The real promise of AI in the housing space is that it may eventually produce greater fairness and equity in ways that we may not have possible before. Lawmakers are keen to make sure that the biases of the analogue world are not repeated in the AI and machine-learning world.
U.S. researchers have been creating AI for a multitude of purposes, such as an AI that can have free-flowing conversations. As reported by OpenGov Asia, the newest conversational artificial intelligence (AI) model, called Language Model for Dialogue Applications (LaMDA) aims to replace artificial, robotic conversations with AI, with more natural dialogues. LaMDA can engage a conversation in a free-flowing way about a seemingly endless number of topics. It is an ability that could unlock more natural ways of interacting with technology and entirely new categories of helpful applications.
The researchers are developing several qualities in LaMDA, including sensibleness, specificity, “interestingness” by assessing whether responses are insightful, unexpected or witty. They also want LaMDA to stick to facts and are investigating ways to ensure LaMDA’s responses are not just compelling but correct.
A wastewater treatment plant being built to service a smart city development in western Sydney will use digital twin systems that monitor temperature and moisture to produce recycled water on demand for greening, cooling and household uses.
Construction of the Sydney Science Park recycling plant started last week at Luddenham within the planned Western Sydney Aerotropolis. The plant will eventually be able to produce 2.4 million litres of recycled water a day, enough for 40,000 people, but that has the capacity to be scaled up, according to Sydney Water’s growth planning and community frameworks manager.
The official stated that while water recycling is traditionally done at large centralised plants, the SSP plant will be located in the community it will service and sit within the urban form of the Science Park. The plant will use a membrane bioreactor system, which the official makes for a smaller footprint and less noise and smell.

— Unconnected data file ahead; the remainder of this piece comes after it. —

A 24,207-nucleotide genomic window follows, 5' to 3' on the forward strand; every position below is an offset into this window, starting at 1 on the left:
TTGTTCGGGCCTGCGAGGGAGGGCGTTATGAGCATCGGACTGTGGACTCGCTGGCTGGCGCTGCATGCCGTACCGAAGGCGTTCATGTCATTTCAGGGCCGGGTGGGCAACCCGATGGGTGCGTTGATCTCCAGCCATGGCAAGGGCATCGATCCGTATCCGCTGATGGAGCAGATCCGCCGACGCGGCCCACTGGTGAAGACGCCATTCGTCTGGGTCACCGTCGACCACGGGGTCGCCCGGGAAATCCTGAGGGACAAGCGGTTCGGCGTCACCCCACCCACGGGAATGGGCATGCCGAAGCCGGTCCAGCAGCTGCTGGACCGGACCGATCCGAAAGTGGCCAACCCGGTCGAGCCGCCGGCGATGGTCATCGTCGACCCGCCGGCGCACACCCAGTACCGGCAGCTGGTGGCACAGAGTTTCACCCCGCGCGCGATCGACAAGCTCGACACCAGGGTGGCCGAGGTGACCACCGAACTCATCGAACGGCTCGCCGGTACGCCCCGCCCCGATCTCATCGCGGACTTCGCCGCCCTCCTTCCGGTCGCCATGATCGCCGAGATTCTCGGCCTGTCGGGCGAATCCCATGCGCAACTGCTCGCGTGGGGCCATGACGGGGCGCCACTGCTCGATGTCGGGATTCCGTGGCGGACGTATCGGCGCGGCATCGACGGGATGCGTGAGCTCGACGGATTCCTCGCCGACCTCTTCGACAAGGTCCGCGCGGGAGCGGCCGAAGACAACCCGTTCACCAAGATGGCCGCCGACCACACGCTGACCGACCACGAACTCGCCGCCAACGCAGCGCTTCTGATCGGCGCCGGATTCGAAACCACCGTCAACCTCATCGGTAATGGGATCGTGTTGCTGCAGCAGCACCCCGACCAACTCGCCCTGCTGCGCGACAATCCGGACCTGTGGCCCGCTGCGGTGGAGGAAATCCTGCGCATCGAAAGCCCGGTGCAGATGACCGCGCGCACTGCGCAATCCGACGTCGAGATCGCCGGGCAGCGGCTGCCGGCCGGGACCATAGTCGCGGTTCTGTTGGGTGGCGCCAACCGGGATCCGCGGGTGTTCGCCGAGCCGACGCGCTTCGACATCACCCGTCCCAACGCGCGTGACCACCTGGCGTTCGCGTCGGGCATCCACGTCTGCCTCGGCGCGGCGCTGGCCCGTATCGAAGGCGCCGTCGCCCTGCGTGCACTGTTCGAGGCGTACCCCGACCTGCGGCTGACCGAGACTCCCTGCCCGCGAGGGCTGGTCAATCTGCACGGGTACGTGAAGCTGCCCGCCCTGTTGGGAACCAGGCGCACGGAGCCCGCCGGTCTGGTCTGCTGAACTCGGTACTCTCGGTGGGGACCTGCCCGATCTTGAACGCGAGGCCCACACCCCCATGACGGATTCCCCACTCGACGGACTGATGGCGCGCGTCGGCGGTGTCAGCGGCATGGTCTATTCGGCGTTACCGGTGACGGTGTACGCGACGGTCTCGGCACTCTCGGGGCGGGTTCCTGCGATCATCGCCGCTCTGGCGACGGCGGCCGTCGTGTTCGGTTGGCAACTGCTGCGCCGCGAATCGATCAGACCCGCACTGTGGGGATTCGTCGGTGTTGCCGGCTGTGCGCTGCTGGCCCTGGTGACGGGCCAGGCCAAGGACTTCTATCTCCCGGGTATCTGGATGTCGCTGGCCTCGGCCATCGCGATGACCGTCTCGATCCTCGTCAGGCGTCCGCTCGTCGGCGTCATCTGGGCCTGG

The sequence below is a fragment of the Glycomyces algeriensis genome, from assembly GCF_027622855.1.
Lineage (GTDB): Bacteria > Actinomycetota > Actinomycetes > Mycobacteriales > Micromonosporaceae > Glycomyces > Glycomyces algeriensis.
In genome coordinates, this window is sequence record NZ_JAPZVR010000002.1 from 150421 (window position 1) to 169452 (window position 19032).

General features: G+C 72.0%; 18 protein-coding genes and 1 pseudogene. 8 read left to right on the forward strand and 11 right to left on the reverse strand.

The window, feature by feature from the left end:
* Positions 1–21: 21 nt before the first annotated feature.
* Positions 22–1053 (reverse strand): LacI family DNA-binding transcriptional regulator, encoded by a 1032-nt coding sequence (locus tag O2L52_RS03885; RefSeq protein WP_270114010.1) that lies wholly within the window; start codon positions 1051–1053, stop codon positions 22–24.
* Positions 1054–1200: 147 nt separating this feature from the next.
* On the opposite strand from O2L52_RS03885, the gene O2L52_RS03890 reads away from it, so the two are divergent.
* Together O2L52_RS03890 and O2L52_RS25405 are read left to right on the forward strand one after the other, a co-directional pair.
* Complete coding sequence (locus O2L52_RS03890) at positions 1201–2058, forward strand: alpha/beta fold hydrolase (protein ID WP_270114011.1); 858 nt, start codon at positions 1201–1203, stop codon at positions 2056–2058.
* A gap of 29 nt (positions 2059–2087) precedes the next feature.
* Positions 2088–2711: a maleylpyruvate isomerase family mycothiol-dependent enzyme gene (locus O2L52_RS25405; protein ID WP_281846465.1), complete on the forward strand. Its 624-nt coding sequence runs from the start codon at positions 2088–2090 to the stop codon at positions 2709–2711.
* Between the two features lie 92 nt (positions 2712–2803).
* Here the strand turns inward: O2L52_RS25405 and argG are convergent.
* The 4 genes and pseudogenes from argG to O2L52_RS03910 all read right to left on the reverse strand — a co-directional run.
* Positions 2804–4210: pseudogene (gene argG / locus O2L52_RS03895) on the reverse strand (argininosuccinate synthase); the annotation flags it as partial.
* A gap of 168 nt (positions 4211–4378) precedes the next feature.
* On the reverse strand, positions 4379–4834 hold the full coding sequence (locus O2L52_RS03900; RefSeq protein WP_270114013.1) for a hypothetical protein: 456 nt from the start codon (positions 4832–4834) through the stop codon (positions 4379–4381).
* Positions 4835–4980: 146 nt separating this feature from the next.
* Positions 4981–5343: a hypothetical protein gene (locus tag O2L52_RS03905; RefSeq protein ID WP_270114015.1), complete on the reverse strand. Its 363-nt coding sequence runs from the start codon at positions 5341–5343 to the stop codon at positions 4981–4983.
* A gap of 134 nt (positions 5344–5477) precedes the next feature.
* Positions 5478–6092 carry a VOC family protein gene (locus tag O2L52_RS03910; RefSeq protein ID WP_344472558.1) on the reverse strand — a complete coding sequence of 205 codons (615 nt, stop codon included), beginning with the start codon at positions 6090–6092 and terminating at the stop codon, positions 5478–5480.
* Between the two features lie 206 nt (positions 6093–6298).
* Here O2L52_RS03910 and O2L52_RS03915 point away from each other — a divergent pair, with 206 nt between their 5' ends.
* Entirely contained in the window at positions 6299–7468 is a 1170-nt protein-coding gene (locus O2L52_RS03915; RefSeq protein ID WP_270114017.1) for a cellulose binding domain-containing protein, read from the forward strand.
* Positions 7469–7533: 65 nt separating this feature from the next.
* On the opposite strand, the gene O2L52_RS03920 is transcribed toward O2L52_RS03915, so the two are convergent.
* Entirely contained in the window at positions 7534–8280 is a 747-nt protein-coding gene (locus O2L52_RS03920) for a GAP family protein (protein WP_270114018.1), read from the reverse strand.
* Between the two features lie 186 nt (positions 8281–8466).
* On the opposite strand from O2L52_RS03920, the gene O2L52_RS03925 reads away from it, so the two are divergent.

Sydney Science Park’s smart systems include digital twins which will allow the plant will interact with the environment via moisture and temperature sensors to inform the amount of recycled water that will be produced and deployed. “So if you’re coming up for a heatwave on Sunday, you’re not sitting there storing the tanks in the water for Sunday, you’re getting it into the ground now,” the official said.
The system’s computer modelling coupled with real-life environment predicting what’s going to happen to determine the operation of the plant and how it’s producing its water. Excess wastewater that isn’t used for the Science Park will be piped to Sydney Water’s St Marys treatment facility.
Urban living lab
The Science Park, being delivered by a private firm on 287 hectares of land as a mixed-use smart city, has been designated as an urban living lab by the CSIRO. The Urban Living Lab concept is based on using local community knowledge coupled with scientific expertise to try new ways of doing things and measure outcomes in a real place. As a designated CSIRO Urban Living Lab, Sydney Science Park aims to create a more liveable, sustainable and resilient city, and water is at the forefront of this.
To partner with Sydney Water and have recycled water being used not only in homes but in public spaces is a first for greenfield development and will create a much greener and cooler environment at Sydney Science Park.
Sydney Water’s Managing Director noted that the partnership meant Sydney Water would be able to provide sustainable and resilient water services as well as trialling new smart technologies for future use.
Sydney Water currently has 14 water recycling sites and is investing $1.3 billion on infrastructure projects in the Western Sydney Aerotropolis Growth Area between 2020 and 2022. It and will have invested about $3 billion in infrastructure across Western Sydney Parkland City by 2026.
The Smart city strategic framework of Sydney identifies the 5 outcomes to be achieved with smart, ethical and secure use of data and technology, underpinned by smart infrastructure:
- Supporting connected and empowered communities. The city government co-creates the design and provision of city services and facilities with local communities. And empowers them to make more effective decisions by using open data and having the skills and tools to innovate and thrive.